UJE Concludes Babyn Yar Commemorative Program
The Canadian-based charitable organization Ukrainian Jewish Encounter successfully presented its much-anticipated program commemorating the 75th anniversary of Babyn Yar, which was held in Kyiv from September 23-29. The program featured four distinct projects: a student conference; a public symposium, which included the introduction of a groundbreaking book on Babyn Yar; a landscape design competition; and a memorial concert.
The effort took nearly two years to plan and was widely applauded both in Ukraine and abroad. The UJE worked in cooperation with the World Jewish Congress, Ukraine’s government, and other Ukrainian Jewish and diaspora organizations to realize its program.
“Our goal was to turn the attention of Ukrainians and the world community to Babyn Yar and to show it is a very important symbol of a mass tragedy of the 20th century,” said UJE board member Paul Robert Magocsi, who along with his colleague Adrian Karatnycky spearheaded the program. “All of this was done to leave concrete things behind us.”
Babyn Yar, located in the Ukrainian capital of Kyiv, was the site of one of the worse Nazi atrocities during World War II. Nearly 34,000 Jews were murdered at Babyn Yar over a two-day period from 29-30 September 1941. The location has become a symbol of what is known as The Holocaust by Bullets, when some 1.5 million Jews were shot to death on the territory of what is now modern-day Ukraine.
Nearly two hundred young people from all over the world attended the youth conference, noted its coordinator, Dr. Ihor Shchupak of Dnipro’s Tkumah Institute for Holocaust Studies.
“We were able to get away from national egoism,” he said. “We remembered that our country was touched by three genocides: the Holodomor, the Holocaust, and the deportation of Crimean Tatars. We also talked about the Holocaust against the backdrop of the contemporary Russian-Ukrainian war. We understood there is no such thing as someone else's pain.”
Participants were particularly interested in hearing a discussion by Asher Cherkassy, an Orthodox Jew who fought in the anti-terrorist operation (ATO) against Russian aggression in Ukraine's eastern region, and the remembrances of Shimon Redlich, a Holocaust survivor who was saved by a Ukrainian family.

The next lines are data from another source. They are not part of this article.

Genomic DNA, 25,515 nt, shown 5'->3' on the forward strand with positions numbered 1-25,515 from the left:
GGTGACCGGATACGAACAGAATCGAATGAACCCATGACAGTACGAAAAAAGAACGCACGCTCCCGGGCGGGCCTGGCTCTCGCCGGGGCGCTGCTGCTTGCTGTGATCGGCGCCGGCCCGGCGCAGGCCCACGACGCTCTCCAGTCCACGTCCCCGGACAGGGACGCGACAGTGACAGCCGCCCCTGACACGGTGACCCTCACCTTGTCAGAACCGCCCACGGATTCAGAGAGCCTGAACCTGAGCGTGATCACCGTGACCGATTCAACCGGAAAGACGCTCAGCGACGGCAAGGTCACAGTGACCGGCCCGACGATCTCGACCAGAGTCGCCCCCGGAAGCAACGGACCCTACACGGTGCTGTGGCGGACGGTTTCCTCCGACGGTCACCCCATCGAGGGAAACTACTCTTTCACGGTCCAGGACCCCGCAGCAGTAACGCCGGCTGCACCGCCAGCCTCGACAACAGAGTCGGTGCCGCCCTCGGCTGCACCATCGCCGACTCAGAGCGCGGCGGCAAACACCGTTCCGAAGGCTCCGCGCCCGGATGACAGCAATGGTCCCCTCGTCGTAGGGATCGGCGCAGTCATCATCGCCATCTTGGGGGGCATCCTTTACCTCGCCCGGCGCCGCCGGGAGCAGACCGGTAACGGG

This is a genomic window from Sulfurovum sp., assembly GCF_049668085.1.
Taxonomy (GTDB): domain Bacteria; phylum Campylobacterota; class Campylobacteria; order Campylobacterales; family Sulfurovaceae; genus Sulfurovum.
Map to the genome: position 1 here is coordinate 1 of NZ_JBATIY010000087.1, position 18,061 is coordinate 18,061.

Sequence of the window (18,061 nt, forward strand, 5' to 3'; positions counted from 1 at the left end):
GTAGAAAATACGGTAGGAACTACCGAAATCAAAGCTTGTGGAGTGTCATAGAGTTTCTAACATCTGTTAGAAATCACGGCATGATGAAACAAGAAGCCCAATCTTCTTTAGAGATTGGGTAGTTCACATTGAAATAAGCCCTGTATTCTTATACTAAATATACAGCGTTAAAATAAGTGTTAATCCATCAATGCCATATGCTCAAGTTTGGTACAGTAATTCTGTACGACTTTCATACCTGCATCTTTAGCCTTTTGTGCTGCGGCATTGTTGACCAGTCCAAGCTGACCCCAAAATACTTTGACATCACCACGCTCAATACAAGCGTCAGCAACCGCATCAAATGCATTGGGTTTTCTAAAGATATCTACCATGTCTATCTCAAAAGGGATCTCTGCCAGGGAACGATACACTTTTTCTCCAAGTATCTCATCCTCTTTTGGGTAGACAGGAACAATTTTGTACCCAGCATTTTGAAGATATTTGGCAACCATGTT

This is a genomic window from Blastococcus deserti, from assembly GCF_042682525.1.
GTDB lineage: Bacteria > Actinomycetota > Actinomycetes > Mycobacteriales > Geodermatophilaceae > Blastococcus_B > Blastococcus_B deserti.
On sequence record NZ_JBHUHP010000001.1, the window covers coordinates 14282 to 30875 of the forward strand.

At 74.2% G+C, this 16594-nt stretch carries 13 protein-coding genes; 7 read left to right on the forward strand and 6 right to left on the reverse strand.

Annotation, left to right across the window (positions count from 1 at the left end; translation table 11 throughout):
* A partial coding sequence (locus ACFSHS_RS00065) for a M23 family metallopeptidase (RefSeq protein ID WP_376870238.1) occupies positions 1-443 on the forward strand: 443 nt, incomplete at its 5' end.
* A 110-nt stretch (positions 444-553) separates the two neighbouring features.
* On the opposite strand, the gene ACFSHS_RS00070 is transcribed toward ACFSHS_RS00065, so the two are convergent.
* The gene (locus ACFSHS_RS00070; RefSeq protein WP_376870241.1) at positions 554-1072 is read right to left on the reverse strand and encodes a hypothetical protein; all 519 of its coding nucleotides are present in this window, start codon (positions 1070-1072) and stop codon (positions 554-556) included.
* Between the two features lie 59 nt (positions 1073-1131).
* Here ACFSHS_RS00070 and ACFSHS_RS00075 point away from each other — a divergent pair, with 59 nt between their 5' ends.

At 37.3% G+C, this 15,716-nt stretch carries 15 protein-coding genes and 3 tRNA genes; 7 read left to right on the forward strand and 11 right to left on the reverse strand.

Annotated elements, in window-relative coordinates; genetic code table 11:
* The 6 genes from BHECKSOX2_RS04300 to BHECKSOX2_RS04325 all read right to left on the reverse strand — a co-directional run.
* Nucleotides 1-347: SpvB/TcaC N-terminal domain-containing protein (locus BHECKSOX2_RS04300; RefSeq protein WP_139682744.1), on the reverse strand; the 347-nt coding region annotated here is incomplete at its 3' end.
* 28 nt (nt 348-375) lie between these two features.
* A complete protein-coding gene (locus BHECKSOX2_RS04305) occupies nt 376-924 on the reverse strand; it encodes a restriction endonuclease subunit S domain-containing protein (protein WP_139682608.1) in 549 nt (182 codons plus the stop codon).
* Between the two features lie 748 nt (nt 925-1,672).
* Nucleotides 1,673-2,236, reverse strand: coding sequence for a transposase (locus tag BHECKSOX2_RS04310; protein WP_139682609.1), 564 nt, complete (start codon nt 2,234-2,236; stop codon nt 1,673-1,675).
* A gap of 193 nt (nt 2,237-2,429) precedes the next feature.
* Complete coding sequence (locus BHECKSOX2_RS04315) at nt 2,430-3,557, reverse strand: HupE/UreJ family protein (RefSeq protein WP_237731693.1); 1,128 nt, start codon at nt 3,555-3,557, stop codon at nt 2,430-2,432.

Professor Redlich’s film, Shimon’s Return, which documents his journey back to his birthplace of Berezhany in western Ukraine and the places where he lived in Poland after the war, was part of a series of films related to the Holocaust.
Ukraine’s award-winning writer Serhiy Zhadan concluded the youth conference with a sometime intense discussion on a poet’s view of war and Ukraine’s tumultuous history during the Second World War.
A two-day public symposium, which featured Holocaust scholars Timothy Snyder, Karel Berkhoff, and Norman Naimark, drew wide interest.
“We became a platform for discussing complex questions,” said Dr. Liudmyla Hrynevych, who organized the symposium. “We were able to break the unpleasant tradition of commemorating tragedies as local ethnic dramas.”
In his keynote address, Dr. Snyder spoke about Ukraine’s place in the Holocaust. At a later press conference Snyder noted that Hitler wanted to conquer Ukraine “because it played a very special role in his thinking. When he spoke of a “living space” he primarily implied Ukraine. Therefore, the war in the West was conducted by entirely different methods than in the East, where it was a war of extermination and colonization.”